If your troubleshooting shows that either your internet connection or a cellular network is performing better, then you can…
1. Pick the Better Network
If the internet connection is faster and there’s a Wi-Fi connection, turn on Wi-Fi for all your devices and connect to that network.
If the cellular connection is faster, turn off Wi-Fi for your cellular device. Turn on your Mobile Hotspot, assuming your smart device and wireless plan support it. Follow the instructions to create a local Wi-Fi connection. Connect your non-cellular devices to that Wi-Fi connection.
If you don’t have Mobile Hotspot capabilities, then just use your cellular connected device to browse the internet.
During your troubleshooting, you may have determined it wasn’t the connection at all, but could have been your router or computer. If that’s the case…
2. Restart Your Router and Computer
Have you ever woken up from a full-night’s sleep feeling refreshed and recharged, ready to tackle the day? That’s what restarting your computer does. It dumps temporary processes, flushes the computer memory and temporary files, and lets services and applications update and restart.
While you may be aware that your computer is a computer, you may not be aware that your router is also a computer.
Unplug your router from the power socket. Walk to your computer and restart it. Walk back to your router and plug it back into the power socket. Let both boot. Now check to see if the problem is resolved.
That combination, which is probably going to take a couple minutes at the long end if there are updates to be applied, did a number of things. As described above, it let both devices clear temporary processes. It also reset the network adapters of both devices. If that caused connectivity issues, then they may be resolved. If that didn’t work…
3. Think About Changes You Made
Did you install software recently? Did you make network adapter changes? In both cases, your actions or software could have modified network behavior and can negatively impact speed. Evaluate whether or not you can reset the adapter settings or if you need assistance with that.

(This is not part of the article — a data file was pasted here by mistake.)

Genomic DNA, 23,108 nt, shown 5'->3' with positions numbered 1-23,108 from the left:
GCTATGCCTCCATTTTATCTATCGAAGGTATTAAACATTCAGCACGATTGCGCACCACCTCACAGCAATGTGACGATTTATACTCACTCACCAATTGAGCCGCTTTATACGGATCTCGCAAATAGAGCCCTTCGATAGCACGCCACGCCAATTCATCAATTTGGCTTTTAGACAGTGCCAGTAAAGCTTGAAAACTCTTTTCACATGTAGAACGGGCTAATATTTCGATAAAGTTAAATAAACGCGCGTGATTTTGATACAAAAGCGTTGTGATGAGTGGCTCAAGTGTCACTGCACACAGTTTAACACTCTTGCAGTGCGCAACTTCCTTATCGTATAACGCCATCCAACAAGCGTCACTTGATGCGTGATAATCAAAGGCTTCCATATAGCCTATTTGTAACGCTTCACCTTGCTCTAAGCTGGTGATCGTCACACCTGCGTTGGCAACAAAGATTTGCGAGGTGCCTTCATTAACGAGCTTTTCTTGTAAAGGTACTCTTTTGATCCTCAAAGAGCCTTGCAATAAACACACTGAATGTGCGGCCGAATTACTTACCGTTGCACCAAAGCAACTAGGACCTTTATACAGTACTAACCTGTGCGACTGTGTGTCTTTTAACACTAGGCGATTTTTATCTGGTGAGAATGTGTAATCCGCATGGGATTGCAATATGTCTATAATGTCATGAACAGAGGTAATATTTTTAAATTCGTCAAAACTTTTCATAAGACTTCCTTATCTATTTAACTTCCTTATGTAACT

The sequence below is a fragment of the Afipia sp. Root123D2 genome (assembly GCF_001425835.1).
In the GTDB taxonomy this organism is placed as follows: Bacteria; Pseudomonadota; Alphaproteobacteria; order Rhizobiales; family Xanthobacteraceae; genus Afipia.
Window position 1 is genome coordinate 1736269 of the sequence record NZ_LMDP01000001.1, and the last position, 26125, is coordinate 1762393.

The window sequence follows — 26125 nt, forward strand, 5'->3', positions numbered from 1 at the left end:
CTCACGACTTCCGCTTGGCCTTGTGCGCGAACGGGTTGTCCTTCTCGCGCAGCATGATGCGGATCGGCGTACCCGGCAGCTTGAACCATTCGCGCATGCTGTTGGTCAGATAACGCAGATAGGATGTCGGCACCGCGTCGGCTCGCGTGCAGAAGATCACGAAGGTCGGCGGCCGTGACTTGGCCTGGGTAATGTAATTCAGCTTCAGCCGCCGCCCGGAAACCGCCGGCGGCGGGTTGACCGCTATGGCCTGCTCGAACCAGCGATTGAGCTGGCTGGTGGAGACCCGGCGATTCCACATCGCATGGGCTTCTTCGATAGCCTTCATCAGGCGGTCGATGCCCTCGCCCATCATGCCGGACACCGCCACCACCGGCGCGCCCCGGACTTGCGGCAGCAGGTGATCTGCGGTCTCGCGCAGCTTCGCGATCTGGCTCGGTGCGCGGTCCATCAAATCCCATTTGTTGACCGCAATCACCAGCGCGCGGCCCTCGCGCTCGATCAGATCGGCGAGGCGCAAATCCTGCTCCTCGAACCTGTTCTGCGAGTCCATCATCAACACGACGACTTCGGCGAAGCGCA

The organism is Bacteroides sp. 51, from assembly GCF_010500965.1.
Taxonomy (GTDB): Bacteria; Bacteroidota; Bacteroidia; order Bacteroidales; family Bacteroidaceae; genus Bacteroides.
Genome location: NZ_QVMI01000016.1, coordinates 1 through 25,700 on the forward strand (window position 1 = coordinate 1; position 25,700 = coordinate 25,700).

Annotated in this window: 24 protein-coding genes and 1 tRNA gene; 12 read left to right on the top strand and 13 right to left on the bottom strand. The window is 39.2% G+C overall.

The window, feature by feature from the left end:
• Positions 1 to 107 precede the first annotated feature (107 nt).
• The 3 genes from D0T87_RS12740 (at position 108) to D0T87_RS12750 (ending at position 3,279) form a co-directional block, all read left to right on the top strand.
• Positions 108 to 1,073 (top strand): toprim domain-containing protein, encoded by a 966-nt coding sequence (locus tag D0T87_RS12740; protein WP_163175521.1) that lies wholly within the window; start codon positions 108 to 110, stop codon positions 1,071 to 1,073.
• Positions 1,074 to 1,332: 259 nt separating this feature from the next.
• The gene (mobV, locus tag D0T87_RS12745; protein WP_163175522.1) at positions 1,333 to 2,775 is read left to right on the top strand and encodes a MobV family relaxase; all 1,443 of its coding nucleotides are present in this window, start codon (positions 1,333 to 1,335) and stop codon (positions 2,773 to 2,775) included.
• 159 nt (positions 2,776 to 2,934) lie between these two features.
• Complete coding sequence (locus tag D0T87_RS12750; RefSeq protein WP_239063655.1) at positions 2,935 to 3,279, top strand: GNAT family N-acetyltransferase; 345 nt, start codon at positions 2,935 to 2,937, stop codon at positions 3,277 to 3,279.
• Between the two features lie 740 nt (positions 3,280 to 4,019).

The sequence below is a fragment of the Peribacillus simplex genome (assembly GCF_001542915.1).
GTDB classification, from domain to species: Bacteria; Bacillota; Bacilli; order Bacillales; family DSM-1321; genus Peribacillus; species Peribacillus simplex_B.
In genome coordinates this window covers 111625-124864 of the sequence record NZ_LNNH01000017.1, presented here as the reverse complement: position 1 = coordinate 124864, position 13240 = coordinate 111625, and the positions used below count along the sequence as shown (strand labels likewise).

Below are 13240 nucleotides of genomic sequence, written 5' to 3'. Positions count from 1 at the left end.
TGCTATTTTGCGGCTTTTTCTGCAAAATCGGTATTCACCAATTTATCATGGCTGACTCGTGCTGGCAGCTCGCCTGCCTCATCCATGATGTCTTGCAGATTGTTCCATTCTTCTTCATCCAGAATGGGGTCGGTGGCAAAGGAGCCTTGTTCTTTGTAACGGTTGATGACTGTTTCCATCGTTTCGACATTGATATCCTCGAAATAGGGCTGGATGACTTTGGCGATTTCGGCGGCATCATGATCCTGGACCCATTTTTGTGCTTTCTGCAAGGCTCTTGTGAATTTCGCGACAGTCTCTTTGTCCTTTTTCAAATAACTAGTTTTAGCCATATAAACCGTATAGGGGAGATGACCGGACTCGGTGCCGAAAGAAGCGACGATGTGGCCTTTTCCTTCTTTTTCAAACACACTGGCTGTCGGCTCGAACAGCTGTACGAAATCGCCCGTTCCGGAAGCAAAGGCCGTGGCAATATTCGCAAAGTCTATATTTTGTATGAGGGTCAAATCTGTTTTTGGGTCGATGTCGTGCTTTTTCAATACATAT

My PC Is Not Getting Full Internet Speed
You may have noticed that your computer doesn’t get full advertised speeds. You may run a network speed test and instead of the Gigabit internet you bought, you’re only getting, say, 500 megabits per second (MBPS) or half a Gigabit. How’s that fair?
Your ISP likely has a litany of disclaimers included in your internet services agreement that highlight all the times you won’t get the speed you pay for.
Frankly, they should call internet speed plans theoretical maxima under ideal conditions–which rarely, if ever, exist in real life. You should expect to get anywhere between 50% and 75% of the stated speed of your internet plan.
Also note that internet plan speeds typically only apply to download speeds. That’s important for websites you visit and files you want to download. They rarely apply to upload speeds, which may be orders of magnitude slower.
Your ISP also typically provides no information about your latency, or the time it takes for your message to reach one of the ISPs servers. If you live geographically distant from one of those sites (say, in a rural area) then chances are your latency will be high.
That will impact your perceived internet browsing speed materially. Higher latency means more time to request and load content.
It can be frustrating when your computer doesn’t work as well as it used to. There are a few things you can do to diagnose and address problems. Walking through those steps should address most issues you have. If they don’t then you may need to seek further help.
Do you have any tips for diagnosing network issues? Let me know in the comments below!